Place, publisher, year, edition, pages
Stockholm: KTH Royal Institute of Technology, 2016. , x, 46 p.
Series
TRITA-BIO-Report, ISSN 1654-2312
Keyword [en]
Microbial ecology; Baltic Sea; Next-generation sequencing; Amplicon sequencing; Metagenomics
National Category
Microbiology Ecology Bioinformatics and Systems Biology
Research subject
Biotechnology
Identifiers
URN: urn:nbn:se:kth:diva-186162ISBN: 978-91-7595-967-2 (print)OAI: oai:DiVA.org:kth-186162DiVA: diva2:925868
Public defence
2016-05-27, Farmakologi salen, Karolinska instituet, Nobelsväg 2, Solna, 09:15 (English)
Opponent
Supervisors
Funder
Swedish Research Council, 2011-5689
Note

QC 20150505

Available from: 2016-05-04 Created: 2016-05-03 Last updated: 2016-05-04Bibliographically approved
List of papers
1. DegePrime, a Program for Degenerate Primer Design for Broad-Taxonomic-Range PCR in Microbial Ecology Studies
Open this publication in new window or tab >>DegePrime, a Program for Degenerate Primer Design for Broad-Taxonomic-Range PCR in Microbial Ecology Studies
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2014 (English)In: Applied and Environmental Microbiology, ISSN 0099-2240, E-ISSN 1098-5336, Vol. 80, no 16, 5116-5123 p.Article in journal (Refereed) Published
Abstract [en]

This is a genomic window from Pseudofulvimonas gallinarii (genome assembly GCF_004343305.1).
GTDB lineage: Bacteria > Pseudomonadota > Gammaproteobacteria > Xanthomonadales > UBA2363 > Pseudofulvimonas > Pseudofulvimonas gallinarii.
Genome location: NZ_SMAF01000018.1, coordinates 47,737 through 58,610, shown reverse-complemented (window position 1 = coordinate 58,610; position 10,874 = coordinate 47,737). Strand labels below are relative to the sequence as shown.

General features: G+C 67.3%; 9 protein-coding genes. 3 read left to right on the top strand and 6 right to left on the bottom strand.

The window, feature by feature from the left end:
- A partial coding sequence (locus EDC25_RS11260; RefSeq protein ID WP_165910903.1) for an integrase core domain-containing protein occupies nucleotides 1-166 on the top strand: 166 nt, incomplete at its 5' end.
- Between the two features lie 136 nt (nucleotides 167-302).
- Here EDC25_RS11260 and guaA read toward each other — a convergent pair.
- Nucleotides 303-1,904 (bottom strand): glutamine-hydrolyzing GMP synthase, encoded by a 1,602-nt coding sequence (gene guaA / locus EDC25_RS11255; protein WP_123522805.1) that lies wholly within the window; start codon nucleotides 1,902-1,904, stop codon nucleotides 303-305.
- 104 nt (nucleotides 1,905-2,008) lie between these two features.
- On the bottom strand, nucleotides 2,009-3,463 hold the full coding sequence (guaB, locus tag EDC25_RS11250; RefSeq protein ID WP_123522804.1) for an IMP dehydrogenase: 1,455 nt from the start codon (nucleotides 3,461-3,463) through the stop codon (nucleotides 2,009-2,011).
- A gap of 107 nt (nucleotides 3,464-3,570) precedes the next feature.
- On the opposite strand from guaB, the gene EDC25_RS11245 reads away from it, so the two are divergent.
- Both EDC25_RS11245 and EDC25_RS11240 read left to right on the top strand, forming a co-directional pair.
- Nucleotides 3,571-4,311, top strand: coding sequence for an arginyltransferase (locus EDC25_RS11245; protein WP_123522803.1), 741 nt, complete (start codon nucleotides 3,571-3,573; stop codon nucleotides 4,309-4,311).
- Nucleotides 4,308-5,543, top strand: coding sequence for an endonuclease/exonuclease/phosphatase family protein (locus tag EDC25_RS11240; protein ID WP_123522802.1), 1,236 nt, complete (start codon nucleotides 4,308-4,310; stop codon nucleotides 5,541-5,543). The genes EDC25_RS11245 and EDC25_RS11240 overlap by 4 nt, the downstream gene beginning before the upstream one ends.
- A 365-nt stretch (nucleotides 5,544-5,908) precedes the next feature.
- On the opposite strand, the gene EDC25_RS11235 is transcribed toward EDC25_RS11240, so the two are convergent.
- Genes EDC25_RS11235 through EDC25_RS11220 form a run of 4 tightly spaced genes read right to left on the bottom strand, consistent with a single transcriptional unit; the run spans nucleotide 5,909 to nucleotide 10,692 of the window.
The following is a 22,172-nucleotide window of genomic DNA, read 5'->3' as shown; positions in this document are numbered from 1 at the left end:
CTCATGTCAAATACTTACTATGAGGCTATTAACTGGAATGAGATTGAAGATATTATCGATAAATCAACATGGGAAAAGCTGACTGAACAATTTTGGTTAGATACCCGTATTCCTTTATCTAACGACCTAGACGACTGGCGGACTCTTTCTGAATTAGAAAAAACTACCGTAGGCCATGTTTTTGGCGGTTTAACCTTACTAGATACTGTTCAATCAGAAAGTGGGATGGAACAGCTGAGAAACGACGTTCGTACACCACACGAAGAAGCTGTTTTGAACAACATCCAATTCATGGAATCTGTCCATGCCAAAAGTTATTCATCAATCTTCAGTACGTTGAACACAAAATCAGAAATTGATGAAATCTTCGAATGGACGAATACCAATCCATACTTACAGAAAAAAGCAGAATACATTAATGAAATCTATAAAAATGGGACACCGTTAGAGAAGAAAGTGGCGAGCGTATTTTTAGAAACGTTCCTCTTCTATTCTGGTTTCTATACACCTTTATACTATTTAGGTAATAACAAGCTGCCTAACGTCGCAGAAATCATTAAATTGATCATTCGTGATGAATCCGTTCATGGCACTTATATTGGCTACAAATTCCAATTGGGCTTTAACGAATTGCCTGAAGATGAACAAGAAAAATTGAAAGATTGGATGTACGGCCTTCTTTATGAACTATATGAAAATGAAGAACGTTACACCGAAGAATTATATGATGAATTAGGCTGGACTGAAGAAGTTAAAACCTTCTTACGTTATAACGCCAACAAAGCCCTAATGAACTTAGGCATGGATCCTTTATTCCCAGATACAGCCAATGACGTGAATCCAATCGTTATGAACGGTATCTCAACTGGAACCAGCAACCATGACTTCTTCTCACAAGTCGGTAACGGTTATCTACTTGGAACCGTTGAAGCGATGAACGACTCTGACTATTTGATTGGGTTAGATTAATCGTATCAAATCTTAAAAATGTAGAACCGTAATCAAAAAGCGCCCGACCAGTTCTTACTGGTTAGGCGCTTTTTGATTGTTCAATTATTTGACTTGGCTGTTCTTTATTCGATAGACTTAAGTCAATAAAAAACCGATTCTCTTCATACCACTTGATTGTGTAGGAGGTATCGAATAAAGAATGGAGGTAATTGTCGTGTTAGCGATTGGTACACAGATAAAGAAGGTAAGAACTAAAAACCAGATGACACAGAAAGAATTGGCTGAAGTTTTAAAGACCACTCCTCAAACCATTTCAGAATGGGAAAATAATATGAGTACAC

The taxonomic composition of a microbial community can be deduced by analyzing its rRNA gene content by, e. g., high-throughput DNA sequencing or DNA chips. Such methods typically are based on PCR amplification of rRNA gene sequences using broad-taxonomic-range PCR primers. In these analyses, the use of optimal primers is crucial for achieving an unbiased representation of community composition. Here, we present the computer program DegePrime that, for each position of a multiple sequence alignment, finds a degenerate oligomer of as high coverage as possible and outputs its coverage among taxonomic divisions. We show that our novel heuristic, which we call weighted randomized combination, performs better than previously described algorithms for solving the maximum coverage degenerate primer design problem. We previously used DegePrime to design a broad-taxonomic-range primer pair that targets the bacterial V3-V4 region (341F-805R) (D. P. Herlemann, M. Labrenz, K. Jurgens, S. Bertilsson, J. J. Waniek, and A. F. Andersson, ISME J. 5:1571-1579, 2011, http://dx.doi.org/10.1038/ismej.2011.41), and here we use the program to significantly increase the coverage of a primer pair (515F-806R) widely used for Illumina-based surveys of bacterial and archaeal diversity. By comparison with shotgun metagenomics, we show that the primers give an accurate representation of microbial diversity in natural samples.